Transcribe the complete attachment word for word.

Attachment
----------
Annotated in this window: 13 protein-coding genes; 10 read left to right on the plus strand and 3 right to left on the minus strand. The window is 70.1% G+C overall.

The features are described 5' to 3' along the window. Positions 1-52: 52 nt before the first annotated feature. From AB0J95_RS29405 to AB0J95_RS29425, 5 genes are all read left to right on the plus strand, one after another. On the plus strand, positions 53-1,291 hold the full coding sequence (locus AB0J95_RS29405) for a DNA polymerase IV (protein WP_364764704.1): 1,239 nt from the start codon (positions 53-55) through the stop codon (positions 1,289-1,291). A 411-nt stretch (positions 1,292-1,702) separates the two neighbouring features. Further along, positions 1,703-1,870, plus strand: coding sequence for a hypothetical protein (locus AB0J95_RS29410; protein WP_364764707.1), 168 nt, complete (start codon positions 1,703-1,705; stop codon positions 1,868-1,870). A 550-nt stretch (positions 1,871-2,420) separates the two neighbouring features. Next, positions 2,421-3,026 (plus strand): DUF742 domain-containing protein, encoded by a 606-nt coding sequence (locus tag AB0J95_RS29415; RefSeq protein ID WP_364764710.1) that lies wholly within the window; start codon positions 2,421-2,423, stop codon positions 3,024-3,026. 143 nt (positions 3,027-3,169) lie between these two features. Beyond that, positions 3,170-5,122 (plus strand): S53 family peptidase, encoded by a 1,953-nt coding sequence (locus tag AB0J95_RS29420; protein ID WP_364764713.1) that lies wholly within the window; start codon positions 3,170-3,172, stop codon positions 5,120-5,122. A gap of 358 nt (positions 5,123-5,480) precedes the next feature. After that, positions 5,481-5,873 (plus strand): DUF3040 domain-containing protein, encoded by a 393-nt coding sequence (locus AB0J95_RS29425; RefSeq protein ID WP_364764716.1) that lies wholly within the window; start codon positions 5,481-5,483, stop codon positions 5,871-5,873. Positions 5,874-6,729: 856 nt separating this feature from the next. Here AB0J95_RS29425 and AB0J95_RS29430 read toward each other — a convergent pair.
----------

Annotated in this window: 13 protein-coding genes; 10 read left to right on the plus strand and 3 right to left on the minus strand. The window is 70.1% G+C overall.

The features are described 5' to 3' along the window. Positions 1-52: 52 nt before the first annotated feature. From AB0J95_RS29405 to AB0J95_RS29425, 5 genes are all read left to right on the plus strand, one after another. On the plus strand, positions 53-1,291 hold the full coding sequence (locus AB0J95_RS29405) for a DNA polymerase IV (protein WP_364764704.1): 1,239 nt from the start codon (positions 53-55) through the stop codon (positions 1,289-1,291). A 411-nt stretch (positions 1,292-1,702) separates the two neighbouring features. Further along, positions 1,703-1,870, plus strand: coding sequence for a hypothetical protein (locus AB0J95_RS29410; protein WP_364764707.1), 168 nt, complete (start codon positions 1,703-1,705; stop codon positions 1,868-1,870). A 550-nt stretch (positions 1,871-2,420) separates the two neighbouring features. Next, positions 2,421-3,026 (plus strand): DUF742 domain-containing protein, encoded by a 606-nt coding sequence (locus tag AB0J95_RS29415; RefSeq protein ID WP_364764710.1) that lies wholly within the window; start codon positions 2,421-2,423, stop codon positions 3,024-3,026. 143 nt (positions 3,027-3,169) lie between these two features. Beyond that, positions 3,170-5,122 (plus strand): S53 family peptidase, encoded by a 1,953-nt coding sequence (locus tag AB0J95_RS29420; protein ID WP_364764713.1) that lies wholly within the window; start codon positions 3,170-3,172, stop codon positions 5,120-5,122. A gap of 358 nt (positions 5,123-5,480) precedes the next feature. After that, positions 5,481-5,873 (plus strand): DUF3040 domain-containing protein, encoded by a 393-nt coding sequence (locus AB0J95_RS29425; RefSeq protein ID WP_364764716.1) that lies wholly within the window; start codon positions 5,481-5,483, stop codon positions 5,871-5,873. Positions 5,874-6,729: 856 nt separating this feature from the next. Here AB0J95_RS29425 and AB0J95_RS29430 read toward each other — a convergent pair.